“Nuclear is just the power, the devastation is very important to me.”
In late July, President Trump asked his military advisers to develop 28,000 new nuclear warheads, as soon as possible. The request came after the commander-in-chief saw a briefing slide that charted the decline of America’s nuclear stockpile since the height of the Cold War.
This decline was the product of deliberate policy, and mandated by disarmament treaties. Ronald Reagan, and every president after him, had concluded that it was in our nation’s interest to promote nuclear de-proliferation. After all, the more nuclear weapons in the world, the higher the chance that one could fall into the hands of terrorist organization or rogue state. And, anyhow, America already has enough atomic firepower to end most — if not all — human life. From the perspective of a status quo nuclear superpower, the value of an international norm against proliferation would seem obvious.
But not from the perspective of our commander-in-chief. As Trump examined the chart’s downward slope, none of these considerations flickered in his mind. Instead the president’s sole takeaway was that our nation urgently needed to close the missile gap with its own history — and thereby ensure that, under Trump, America would have the biggest, classiest, most luxurious nuclear weapon stockpile the world had ever seen.
Or so this new report from NBC News suggests:
President Donald Trump said he wanted what amounted to a nearly tenfold increase in the U.S. nuclear arsenal during a gathering this past summer of the nation’s highest ranking national security leaders, according to three officials who were in the room.
… Officials present said that Trump’s comments on a significantly increased arsenal came in response to a briefing slide that outlined America’s nuclear stockpile over the past 70 years. The president referenced the highest number on the chart — about 32,000 in the late 1960s — and told his team he wanted the U.S. to have that many now, officials said.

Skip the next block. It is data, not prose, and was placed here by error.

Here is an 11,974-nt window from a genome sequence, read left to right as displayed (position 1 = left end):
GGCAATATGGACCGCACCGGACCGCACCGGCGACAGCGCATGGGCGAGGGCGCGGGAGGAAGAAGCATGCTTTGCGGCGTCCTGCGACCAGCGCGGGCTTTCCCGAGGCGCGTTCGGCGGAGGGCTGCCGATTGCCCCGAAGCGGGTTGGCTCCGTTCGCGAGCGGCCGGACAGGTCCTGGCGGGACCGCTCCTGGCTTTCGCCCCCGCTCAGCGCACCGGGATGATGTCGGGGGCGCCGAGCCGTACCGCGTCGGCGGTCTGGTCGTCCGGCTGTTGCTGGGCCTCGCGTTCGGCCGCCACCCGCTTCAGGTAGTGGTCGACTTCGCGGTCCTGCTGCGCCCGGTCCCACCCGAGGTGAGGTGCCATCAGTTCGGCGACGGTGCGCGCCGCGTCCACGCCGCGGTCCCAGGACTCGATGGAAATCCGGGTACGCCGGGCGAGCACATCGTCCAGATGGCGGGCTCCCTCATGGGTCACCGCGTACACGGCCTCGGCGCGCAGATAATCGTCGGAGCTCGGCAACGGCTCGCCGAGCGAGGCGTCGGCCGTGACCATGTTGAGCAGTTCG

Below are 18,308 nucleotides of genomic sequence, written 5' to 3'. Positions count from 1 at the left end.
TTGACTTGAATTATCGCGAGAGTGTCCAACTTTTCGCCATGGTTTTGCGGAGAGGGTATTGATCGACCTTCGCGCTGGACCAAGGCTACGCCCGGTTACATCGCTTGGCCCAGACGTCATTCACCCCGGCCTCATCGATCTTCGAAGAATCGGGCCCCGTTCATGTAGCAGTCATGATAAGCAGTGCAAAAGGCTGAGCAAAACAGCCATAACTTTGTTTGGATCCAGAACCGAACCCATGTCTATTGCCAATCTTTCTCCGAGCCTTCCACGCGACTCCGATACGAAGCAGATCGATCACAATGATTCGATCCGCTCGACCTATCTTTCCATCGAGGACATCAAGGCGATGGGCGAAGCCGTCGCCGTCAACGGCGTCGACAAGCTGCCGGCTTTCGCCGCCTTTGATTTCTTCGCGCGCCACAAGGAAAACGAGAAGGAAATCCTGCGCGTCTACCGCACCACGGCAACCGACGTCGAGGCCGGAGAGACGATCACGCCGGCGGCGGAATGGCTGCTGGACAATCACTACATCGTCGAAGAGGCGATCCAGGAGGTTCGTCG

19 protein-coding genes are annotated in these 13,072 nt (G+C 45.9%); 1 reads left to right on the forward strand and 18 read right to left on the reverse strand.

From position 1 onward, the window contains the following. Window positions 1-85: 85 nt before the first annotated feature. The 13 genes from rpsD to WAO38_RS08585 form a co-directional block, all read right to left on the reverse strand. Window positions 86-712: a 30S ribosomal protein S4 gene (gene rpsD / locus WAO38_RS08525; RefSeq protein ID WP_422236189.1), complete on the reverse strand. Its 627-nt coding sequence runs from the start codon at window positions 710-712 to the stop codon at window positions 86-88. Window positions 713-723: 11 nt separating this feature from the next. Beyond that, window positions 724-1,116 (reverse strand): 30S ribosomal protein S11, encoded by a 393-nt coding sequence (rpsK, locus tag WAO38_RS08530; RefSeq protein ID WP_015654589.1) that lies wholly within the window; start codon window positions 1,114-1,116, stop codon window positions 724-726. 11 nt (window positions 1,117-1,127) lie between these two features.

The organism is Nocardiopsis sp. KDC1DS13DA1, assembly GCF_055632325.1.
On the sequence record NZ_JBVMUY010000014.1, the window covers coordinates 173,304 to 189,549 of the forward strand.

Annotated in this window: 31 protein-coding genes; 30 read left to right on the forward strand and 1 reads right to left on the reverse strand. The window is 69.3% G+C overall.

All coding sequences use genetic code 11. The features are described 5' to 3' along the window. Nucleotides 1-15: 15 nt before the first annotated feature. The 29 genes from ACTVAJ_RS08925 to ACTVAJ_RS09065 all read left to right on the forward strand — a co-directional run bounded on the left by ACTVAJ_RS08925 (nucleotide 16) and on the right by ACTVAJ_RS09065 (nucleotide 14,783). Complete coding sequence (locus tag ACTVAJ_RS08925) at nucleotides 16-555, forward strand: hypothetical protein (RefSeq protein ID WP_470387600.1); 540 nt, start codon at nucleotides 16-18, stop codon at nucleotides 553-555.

The U.S. currently has around 4,000 nuclear warheads in its military stockpile, according to the Federation of American Scientists.
NBC News’ dispatch suggests that Trump’s advisers talked him down from this illegal and exorbitantly expensive request. It was shortly after this meeting that Secretary of State Rex Tillerson called Trump a “moron.”
Trump denied NBC’s report Wednesday (and suggested that the network might actually be CNN, in disguise).
Earlier in his term, Trump reportedly asked his military advisers three times, in an hour-long meeting, why the U.S. doesn’t make greater use of its nuclear weapons.
In recent months, the president has repeatedly issued tacit threats of a preemptive military strike and/or nuclear attack against Kim Jong-un’s regime in North Korea. The Republican chair of the Senate Foreign Relations Committee, Bob Corker, said this week that these threats did not represent some deliberate “good cop, bad cop” routine, but were merely the impulsive ravings of a man who sees the presidency as “a reality show.”
“I know for a fact that every single day at the White House, it’s a situation of trying to contain him,” Corker told the New York Times, adding that “the vast majority” of Senate Republicans knew the same.
On Tuesday night, Vanity Fair’s Gabriel Sherman reported that a “very prominent Republican” had told him that he and his colleagues “imagine” that if Trump ever “lunged” for the nuclear football, chief-of-staff John Kelly and Secretary of State Rex Tillerson might “tackle” him.
There are more than 39 months left in Trump’s first presidential term. His reelection campaign is already officially underway. And none of the Republicans in Congress who “know” that he is unfit for his office — and that his advisers must prevent him from taking reckless actions on a daily basis — have taken any measures to expedite his return to private life.